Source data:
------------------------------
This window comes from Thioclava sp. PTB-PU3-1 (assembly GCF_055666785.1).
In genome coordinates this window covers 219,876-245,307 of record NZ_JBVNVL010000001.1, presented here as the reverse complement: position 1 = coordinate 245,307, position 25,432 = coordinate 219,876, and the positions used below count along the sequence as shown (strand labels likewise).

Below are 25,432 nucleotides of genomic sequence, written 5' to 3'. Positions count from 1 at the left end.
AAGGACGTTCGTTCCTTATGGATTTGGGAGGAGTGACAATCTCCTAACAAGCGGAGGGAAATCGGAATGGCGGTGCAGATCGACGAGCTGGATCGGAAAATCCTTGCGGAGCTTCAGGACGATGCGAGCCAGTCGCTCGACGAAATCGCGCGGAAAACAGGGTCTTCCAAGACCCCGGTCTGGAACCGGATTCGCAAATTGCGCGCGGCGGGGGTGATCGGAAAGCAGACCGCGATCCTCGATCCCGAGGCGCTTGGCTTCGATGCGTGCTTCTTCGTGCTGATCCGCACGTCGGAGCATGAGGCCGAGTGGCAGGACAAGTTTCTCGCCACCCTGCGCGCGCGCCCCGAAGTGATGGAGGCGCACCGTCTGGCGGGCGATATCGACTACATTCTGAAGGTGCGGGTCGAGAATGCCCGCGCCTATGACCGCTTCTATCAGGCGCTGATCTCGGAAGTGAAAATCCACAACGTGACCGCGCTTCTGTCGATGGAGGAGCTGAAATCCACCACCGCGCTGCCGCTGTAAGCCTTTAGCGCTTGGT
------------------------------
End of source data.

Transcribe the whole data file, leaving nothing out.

This window comes from Thioclava sp. PTB-PU3-1 (assembly GCF_055666785.1).
In genome coordinates this window covers 219,876-245,307 of record NZ_JBVNVL010000001.1, presented here as the reverse complement: position 1 = coordinate 245,307, position 25,432 = coordinate 219,876, and the positions used below count along the sequence as shown (strand labels likewise).

Below are 25,432 nucleotides of genomic sequence, written 5' to 3'. Positions count from 1 at the left end.
AAGGACGTTCGTTCCTTATGGATTTGGGAGGAGTGACAATCTCCTAACAAGCGGAGGGAAATCGGAATGGCGGTGCAGATCGACGAGCTGGATCGGAAAATCCTTGCGGAGCTTCAGGACGATGCGAGCCAGTCGCTCGACGAAATCGCGCGGAAAACAGGGTCTTCCAAGACCCCGGTCTGGAACCGGATTCGCAAATTGCGCGCGGCGGGGGTGATCGGAAAGCAGACCGCGATCCTCGATCCCGAGGCGCTTGGCTTCGATGCGTGCTTCTTCGTGCTGATCCGCACGTCGGAGCATGAGGCCGAGTGGCAGGACAAGTTTCTCGCCACCCTGCGCGCGCGCCCCGAAGTGATGGAGGCGCACCGTCTGGCGGGCGATATCGACTACATTCTGAAGGTGCGGGTCGAGAATGCCCGCGCCTATGACCGCTTCTATCAGGCGCTGATCTCGGAAGTGAAAATCCACAACGTGACCGCGCTTCTGTCGATGGAGGAGCTGAAATCCACCACCGCGCTGCCGCTGTAAGCCTTTAGCGCTTGGT